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Laser Lunar Landing System

NASA is developing optical sensors for safer touchdowns.
November 12, 2008

Spacecraft landing on the Moon and Mars have yet to be able to choose their landing sites: they touch down wherever their trajectories take them. But the most scientifically rich terrain also tends to be the most hazardous. Now NASA is developing an optical sensor that will, for the first time, allow spacecraft to identify safe landing locations and navigate toward them.

Seeing triple: NASA is developing a new optical-sensor system that sends out three continuous beams of laser light and measures the properties of the return beams to determine a spacecraft’s velocity and position relative to the surface of a celestial body. The top three lenses transmit and receive the beams, allowing for more-accurate and safer lunar landings.

The technology is a light detection and ranging (LIDAR) system that sends three continuous beams of laser light to the surface. It measures the properties of the light that bounces back to determine the velocity and position of the spacecraft relative to the surface, in three dimensions. “It is much more accurate than any other available, similar technology in terms of determining your coordinates relative to the surface, and it is going to be revolutionary in that area,” say Bob Reisse, the project manager for the system at NASA’s Langley Research Center, in Hampton, VA.

Traditional LIDAR uses short pulses of laser light and measures the time it takes them to return to the emitter. Instead, the new system measures the Doppler shift–the change in frequency and wavelength–of the return beam. “The beam has to be more or less continuous for long enough to make the measurement,” says Reisse. “We also need [the beam] to be stable, and continuous lasers are much more stable than continuous bursts.” In addition, whereas traditional LIDAR uses one beam, the new system uses three. “Essentially, it is an entirely different technology,” Reisse says. The combination of the Doppler shift measurement and the added beams allows the spacecraft to calculate its velocity down to the order of centimeters per second, and its position to the order of centimeters, at a range of one to two kilometers from the planet’s surface, says Reisse.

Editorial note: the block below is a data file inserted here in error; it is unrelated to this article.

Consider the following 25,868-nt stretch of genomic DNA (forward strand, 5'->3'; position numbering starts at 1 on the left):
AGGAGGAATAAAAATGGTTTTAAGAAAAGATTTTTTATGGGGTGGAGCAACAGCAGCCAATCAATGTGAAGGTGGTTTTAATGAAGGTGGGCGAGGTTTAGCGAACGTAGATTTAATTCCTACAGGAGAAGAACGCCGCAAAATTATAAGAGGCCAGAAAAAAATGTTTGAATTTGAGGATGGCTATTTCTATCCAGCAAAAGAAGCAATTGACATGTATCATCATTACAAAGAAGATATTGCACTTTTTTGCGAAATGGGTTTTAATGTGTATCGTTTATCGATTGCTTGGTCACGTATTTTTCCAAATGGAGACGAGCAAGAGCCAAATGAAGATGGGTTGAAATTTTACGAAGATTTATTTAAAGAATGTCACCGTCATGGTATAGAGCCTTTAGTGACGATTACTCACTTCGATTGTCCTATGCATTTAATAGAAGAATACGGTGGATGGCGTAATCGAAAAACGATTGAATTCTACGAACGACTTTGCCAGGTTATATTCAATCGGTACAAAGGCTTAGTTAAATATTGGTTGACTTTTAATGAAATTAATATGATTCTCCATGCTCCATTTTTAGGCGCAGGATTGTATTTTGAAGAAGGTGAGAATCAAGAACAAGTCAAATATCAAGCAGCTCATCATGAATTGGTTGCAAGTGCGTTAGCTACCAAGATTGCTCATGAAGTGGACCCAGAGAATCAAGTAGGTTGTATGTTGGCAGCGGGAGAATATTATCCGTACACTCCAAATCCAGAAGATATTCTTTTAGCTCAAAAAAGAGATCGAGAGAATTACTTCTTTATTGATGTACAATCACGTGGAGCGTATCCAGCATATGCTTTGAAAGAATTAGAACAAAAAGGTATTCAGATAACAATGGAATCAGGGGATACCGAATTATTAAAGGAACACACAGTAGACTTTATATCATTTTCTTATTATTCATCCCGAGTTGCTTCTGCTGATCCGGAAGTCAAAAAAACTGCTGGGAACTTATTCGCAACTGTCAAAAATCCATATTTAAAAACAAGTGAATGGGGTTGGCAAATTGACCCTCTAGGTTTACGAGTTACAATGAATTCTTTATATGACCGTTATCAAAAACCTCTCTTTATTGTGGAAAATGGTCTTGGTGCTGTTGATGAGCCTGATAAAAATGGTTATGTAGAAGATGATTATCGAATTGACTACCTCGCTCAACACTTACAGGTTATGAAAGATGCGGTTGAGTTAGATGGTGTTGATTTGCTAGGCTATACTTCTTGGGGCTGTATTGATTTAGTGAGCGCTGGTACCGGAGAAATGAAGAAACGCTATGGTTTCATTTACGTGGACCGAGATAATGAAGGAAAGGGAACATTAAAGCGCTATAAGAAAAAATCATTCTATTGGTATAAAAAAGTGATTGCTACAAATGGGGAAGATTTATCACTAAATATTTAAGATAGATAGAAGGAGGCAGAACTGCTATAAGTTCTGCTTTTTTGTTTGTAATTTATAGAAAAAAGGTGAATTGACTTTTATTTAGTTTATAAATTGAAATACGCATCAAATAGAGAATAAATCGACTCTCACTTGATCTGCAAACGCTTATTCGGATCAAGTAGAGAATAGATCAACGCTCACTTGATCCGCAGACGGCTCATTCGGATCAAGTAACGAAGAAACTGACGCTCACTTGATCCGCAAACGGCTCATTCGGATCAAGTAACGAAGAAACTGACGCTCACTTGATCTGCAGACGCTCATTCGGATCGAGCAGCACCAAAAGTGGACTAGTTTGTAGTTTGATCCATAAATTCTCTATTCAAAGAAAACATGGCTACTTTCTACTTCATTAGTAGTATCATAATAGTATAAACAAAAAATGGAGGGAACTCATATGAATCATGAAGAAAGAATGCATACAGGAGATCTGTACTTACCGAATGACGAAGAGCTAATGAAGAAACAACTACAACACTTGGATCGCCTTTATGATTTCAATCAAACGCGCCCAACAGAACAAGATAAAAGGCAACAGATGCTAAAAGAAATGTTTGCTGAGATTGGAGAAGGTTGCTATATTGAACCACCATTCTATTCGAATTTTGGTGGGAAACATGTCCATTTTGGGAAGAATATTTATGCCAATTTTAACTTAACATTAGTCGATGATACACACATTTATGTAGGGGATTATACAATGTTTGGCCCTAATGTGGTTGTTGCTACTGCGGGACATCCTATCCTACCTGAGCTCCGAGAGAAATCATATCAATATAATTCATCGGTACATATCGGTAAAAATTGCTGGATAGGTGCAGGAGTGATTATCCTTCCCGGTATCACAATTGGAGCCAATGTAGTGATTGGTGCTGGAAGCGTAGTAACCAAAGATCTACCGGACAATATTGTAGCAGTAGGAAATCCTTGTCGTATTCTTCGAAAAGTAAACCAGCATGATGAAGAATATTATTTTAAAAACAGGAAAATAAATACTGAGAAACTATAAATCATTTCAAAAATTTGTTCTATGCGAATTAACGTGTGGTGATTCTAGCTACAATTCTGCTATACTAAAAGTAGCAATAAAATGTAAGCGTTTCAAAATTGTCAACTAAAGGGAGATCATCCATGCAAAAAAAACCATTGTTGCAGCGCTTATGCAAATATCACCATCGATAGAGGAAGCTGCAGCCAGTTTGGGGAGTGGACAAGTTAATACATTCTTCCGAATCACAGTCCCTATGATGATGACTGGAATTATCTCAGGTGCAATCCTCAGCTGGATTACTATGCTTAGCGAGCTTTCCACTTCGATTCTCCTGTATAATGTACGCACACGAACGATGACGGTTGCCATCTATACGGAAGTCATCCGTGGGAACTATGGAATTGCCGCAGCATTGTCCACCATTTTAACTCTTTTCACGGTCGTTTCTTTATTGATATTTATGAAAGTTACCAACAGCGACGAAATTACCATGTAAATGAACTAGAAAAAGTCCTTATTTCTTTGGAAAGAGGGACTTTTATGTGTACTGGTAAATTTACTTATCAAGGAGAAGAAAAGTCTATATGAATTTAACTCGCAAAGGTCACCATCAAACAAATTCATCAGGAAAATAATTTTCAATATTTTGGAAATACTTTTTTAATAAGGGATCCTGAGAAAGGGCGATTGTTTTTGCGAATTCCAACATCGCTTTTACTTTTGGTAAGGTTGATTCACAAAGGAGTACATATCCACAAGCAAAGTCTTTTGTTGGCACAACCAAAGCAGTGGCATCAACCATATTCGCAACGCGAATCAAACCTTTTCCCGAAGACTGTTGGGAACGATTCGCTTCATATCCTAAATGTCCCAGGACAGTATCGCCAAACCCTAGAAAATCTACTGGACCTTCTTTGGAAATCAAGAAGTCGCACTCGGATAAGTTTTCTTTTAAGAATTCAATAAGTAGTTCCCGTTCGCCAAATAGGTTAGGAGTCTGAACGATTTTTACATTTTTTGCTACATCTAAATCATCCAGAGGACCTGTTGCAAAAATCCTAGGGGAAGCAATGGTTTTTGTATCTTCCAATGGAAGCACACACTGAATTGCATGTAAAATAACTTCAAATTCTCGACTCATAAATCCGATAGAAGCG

Testing, testing: NASA tested its new LIDAR system onboard this helicopter at Dryden Flight Research Center, in the Mojave Desert, north of Los Angeles.

“This will make the system so much faster,” says Donald Figer, a professor at the Rochester Institute of Technology and the director of the Rochester Imaging Detector Laboratory (RIDL). “They will get more data, quicker, and in higher resolution.” Figer’s team is currently working with researchers at MIT’s Lincoln Laboratory to build a new LIDAR system for mapping the planets.

The NASA LIDAR system is part of NASA’s Autonomous Landing and Hazard Avoidance Technology (ALHAT) project, which is developing technologies that will allow spacecraft to land safely on the Moon. Until now, the only precaution against hazardous landings has been to put spacecraft inside big balloons and drop them onto the surface, where they just bounce around until they settle, says Figer. “But if you have astronauts onboard, you might not want to land that way.” Also, future spacecraft will need to land near specific resources that may be located amid hazardous terrain–areas where rocks, boulders, and craters can significantly damage robotics. To determine the safety of a site, NASA will pair the new optical sensor with a flash LIDAR sensor that uses commercial technology. NASA’s Jet Propulsion Laboratory, in Pasadena, CA, will use data from the flash LIDAR to create an image of the terrain. “You want to land in a good place, and this technology will help you do that,” says Figer.

The technology was recently tested in a series of flights at NASA’s Dryden Flight Research Center, in the Mojave Desert, north of Los Angeles, and according to Reisse, it performed better than the advanced GPS receiver onboard. But the researchers will continue to test the technology until it is safe enough to guide manned lunar landers.

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